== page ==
Computer Vision

As we explore these cameras, it’s important to understand the field they operate in: computer vision. This branch of artificial intelligence aims to teach computers to ‘see’ and interpret visual information from the world around us, much like humans do. The concept of computer vision has been around since the 1960s, but it’s only in recent years, with advancements in AI and machine learning, that we’ve seen significant progress.

Today, computer vision is a rapidly evolving field. State-of-the-art technology is capable of impressive feats, from recognizing faces in a crow, detecting objects for self-driving cars, and detecting people’s skeleton joints. It’s transforming the way machines interact with the world and is being used across various industries, including healthcare, retail, transportation, and security.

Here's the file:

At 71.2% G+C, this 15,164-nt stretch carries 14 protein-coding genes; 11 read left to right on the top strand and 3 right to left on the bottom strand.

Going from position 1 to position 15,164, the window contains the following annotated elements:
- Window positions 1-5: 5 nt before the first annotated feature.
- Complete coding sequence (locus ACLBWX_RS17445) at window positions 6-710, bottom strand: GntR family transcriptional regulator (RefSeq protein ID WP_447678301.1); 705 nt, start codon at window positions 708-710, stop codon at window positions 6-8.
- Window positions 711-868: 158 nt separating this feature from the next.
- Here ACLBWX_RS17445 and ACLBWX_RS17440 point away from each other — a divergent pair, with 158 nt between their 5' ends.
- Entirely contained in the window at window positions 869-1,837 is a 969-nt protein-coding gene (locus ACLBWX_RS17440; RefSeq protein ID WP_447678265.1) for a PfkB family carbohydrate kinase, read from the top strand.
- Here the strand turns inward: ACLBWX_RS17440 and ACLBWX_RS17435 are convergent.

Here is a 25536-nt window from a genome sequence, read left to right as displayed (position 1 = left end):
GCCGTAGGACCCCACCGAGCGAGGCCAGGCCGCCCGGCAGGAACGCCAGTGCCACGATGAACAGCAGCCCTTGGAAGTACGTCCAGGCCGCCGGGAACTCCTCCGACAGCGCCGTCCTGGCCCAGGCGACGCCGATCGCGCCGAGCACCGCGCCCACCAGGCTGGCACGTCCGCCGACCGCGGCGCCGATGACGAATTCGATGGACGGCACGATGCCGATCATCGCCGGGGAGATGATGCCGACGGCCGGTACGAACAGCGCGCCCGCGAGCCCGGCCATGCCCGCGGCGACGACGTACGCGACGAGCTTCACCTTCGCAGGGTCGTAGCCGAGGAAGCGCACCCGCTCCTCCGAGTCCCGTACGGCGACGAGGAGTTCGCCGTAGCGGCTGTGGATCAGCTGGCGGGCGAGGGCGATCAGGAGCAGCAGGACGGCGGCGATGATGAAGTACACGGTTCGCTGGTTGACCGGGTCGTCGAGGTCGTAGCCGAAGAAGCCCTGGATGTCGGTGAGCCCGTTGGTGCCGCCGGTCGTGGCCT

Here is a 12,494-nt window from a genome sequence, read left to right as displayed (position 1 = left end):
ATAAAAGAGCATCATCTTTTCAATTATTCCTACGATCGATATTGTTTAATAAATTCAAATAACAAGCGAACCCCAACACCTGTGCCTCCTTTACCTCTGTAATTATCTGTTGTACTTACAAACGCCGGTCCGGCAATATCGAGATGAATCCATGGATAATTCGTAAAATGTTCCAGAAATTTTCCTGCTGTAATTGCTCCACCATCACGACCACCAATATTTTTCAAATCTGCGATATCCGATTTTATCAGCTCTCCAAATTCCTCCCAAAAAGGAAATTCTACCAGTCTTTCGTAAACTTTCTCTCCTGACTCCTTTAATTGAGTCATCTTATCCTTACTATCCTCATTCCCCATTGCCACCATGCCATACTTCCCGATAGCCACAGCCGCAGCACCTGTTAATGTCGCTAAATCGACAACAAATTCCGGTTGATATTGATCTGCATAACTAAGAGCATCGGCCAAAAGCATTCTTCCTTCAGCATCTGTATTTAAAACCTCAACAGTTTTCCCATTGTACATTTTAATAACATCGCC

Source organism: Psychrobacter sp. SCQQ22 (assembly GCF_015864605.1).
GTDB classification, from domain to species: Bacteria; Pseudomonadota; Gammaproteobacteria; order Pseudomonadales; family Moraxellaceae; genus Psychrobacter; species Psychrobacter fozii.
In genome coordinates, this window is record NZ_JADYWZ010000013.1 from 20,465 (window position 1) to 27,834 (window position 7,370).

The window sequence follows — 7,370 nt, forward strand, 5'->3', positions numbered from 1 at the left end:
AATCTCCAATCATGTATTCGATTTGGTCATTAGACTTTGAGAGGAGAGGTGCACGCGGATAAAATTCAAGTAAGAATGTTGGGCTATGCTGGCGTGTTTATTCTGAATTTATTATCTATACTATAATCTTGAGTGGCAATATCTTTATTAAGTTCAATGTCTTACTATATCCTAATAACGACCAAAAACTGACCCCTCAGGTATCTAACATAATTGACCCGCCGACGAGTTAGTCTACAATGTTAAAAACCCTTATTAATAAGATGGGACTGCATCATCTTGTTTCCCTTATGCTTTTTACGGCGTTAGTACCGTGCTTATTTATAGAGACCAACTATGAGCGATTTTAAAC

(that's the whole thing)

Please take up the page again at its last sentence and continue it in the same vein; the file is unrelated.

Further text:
Stereo Vision

Stereo vision is a fascinating concept that allows us to perceive depth and distance. It’s a key part of how humans, and many animals, see the world in three dimensions. Now, the principle of stereo vision is quite simple and is based on the fact that our eyes are about two inches apart; this means that each eye sees the world from a slightly different angle. Our brain takes these two slightly different images and combines them, using the differences between them to judge distance and create a sense of depth. This is known as binocular disparity. Cool, huh?